August 12, 2013 by Barbara With
According to an article in the Milwaukee Journal Sentinel, Governor Scott Walker’s office was in touch with the head of Bulletproof Securities before they entered the state and committed a felony by not securing proper licensing to carry machine guns in the Penokee Hills.
An open records request to the Governor’s office revealed that the Governor’s chief of staff, Eric Schutt, was contacted by the Arizona security firm before they entered the state. BPS also claimed to have contacted the DNR, but an agency spokesperson said the DNR knew of no such contact.
Under state law, providing security without a license can be punished with a fine of $100 to $500 and three to six months of incarceration. In addition, regulators can bar a firm from providing security services in the state for one year for failing to comply with the law.
Several complaints were filed against BPS with the State Department of Safety and Professional Services and the Iron County District Attorney. However, those were ignored when the department finally granted Bulletproof their permits in mid-August. Iron County District Attorney Martin Lipske said on Friday that he was negotiating a deal with GTac to not prosecute them or BPS if they agree to patrol the area without guns.
“I’m going beyond simply not filing them,” said Lipske. “I want some more concessions so that hopefully we don’t have to have high-intensity security people like Bulletproof have or acting in a high intensive manner like being armed. If we can get some sort of agreement like that, I feel that then justice will be served.”
Bulletproof claimed that they needed to break the law and not obtain legal license to do business in the State because of the “threat” caused by a protest that took place at the mining company’s core drilling site on June 11.
However, protester Katie Kloth was apprehended by Iron County Sheriff the same day of the protest and brought to justice. No other incidents have been reported.
BPS President Tom Parella also claims In his letter to the state that for the first time in his company’s 11-year history, he told his guards to cover their faces and remove their names from their uniforms because he feared they or their families could be targeted.
Yet, a picture on their website show a photo of the principles at BPS with their faces blurred over, apparently an indication that their business is so controversial that as a rule they feel a need to keep their identities hidden. Claims on their website state that they operate outside of governmental law enforcement boundaries: “We have superior equipment and vehicles and are not limited to department policies and procedures.”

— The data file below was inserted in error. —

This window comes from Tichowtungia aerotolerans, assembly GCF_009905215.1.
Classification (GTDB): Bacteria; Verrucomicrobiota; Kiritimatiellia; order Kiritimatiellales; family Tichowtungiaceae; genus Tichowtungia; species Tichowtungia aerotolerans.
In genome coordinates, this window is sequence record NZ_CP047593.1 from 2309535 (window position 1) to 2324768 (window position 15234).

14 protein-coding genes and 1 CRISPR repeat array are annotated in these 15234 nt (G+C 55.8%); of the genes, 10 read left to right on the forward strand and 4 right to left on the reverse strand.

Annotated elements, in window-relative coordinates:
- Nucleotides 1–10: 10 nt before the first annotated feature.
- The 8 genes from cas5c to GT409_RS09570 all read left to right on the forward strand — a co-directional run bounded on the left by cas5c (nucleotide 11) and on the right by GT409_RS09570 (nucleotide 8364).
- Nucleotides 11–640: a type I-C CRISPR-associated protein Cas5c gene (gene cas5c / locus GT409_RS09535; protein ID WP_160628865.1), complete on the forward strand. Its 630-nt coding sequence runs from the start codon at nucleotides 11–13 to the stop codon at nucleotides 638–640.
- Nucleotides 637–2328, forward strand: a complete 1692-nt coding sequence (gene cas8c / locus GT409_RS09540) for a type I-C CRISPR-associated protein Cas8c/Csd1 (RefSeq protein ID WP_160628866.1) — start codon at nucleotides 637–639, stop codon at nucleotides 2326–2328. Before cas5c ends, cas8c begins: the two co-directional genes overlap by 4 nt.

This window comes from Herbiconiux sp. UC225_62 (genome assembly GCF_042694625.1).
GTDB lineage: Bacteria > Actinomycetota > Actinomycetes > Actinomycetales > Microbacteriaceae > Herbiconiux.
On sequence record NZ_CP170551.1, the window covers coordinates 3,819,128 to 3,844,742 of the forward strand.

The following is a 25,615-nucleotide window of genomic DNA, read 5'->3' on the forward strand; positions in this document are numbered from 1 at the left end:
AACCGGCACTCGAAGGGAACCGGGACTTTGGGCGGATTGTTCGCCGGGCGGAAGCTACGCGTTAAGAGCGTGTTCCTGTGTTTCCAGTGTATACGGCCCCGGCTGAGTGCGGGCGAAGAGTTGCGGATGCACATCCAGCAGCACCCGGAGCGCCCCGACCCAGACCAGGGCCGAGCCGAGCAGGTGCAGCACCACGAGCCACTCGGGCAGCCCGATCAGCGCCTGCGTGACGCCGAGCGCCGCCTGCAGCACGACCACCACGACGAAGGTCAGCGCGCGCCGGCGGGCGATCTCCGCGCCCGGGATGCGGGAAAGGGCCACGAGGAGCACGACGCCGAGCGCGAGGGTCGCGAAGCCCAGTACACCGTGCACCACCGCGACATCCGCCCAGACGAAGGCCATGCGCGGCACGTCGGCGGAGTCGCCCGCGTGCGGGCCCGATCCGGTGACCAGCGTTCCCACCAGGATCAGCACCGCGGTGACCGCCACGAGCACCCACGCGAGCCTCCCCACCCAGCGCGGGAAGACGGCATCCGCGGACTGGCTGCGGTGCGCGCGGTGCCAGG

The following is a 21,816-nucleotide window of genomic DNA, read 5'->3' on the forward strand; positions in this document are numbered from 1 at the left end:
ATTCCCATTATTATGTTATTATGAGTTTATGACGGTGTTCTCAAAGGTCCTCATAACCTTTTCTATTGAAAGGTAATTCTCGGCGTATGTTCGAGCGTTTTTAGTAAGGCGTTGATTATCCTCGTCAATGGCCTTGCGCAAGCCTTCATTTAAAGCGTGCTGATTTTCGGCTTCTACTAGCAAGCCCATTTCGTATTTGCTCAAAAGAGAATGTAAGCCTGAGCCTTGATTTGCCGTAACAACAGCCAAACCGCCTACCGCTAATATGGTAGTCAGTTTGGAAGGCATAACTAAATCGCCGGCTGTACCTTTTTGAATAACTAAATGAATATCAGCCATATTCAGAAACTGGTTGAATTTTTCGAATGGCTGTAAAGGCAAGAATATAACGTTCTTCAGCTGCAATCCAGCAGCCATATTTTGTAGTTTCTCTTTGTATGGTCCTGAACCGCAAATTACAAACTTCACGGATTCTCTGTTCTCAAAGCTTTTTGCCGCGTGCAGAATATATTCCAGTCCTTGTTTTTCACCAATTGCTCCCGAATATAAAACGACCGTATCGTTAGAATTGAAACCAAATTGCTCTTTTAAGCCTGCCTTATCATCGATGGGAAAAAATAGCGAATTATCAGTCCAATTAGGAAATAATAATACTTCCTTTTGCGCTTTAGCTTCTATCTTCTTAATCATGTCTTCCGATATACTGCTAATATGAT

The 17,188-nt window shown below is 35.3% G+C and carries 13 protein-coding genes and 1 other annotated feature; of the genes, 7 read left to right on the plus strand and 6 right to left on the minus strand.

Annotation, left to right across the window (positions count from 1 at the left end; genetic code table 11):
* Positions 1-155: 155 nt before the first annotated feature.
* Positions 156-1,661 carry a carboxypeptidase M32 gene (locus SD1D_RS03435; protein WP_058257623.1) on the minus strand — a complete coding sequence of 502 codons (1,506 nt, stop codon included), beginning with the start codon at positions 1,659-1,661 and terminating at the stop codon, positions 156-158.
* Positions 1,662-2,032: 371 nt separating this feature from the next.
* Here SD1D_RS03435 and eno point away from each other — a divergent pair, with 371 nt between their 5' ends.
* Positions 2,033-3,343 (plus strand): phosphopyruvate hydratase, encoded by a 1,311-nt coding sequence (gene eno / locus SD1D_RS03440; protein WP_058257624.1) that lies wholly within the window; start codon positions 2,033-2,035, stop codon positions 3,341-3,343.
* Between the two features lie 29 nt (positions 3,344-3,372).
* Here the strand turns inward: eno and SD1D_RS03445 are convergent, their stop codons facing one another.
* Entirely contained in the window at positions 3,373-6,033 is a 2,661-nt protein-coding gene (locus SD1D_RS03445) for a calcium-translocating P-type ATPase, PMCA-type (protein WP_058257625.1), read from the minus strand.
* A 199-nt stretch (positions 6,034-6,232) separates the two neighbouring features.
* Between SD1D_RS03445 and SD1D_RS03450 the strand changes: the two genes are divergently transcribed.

In another statement from their website, BPS claims, “Each detail we are hired to complete is carefully planned and executed after undergoing a unique logistics process catered specifically for that mission.” Apparently, securing the proper license to operate legally does not fall under this assertion.
Caught in another outright lie, Bulletproof was clearly operating in the Penokee Hills without proper licensing with faces covered and without the uniforms and credentials required by law before Rob Ganson came upon them during a walk in the woods with his family. Ganson’s photos, taken on July 6, 2013 show BPS personnel with masks and machine guns already operating at the drill site.
Parrella also claims his company needs extra protection. “Due to the vicious media and internet assault launched on a national level by activist organizations, I directed my operators to cover their faces and take their name tabs off to protect their identities,” he wrote.
However, the picture taken July 6th clearly preceded the international attention received from operating without a license in Wisconsin. Wisconsin State Journal launched their “vicious media assault” in a story July 9.
On July 7, 2012 LCO Harvest Camp spokesperson Paul DeMain met the new security team in the Penokees with his son and grandson (see video below). A Bulletproof employee is shown here leaving his machine gun unattended in the front seat of his jeep while DeMain and his grandson come between it and the guard.
The fact that Bulletproof and GTac are once again not being held accountable for their illegal activities does not bode well for their operations in the Penokees.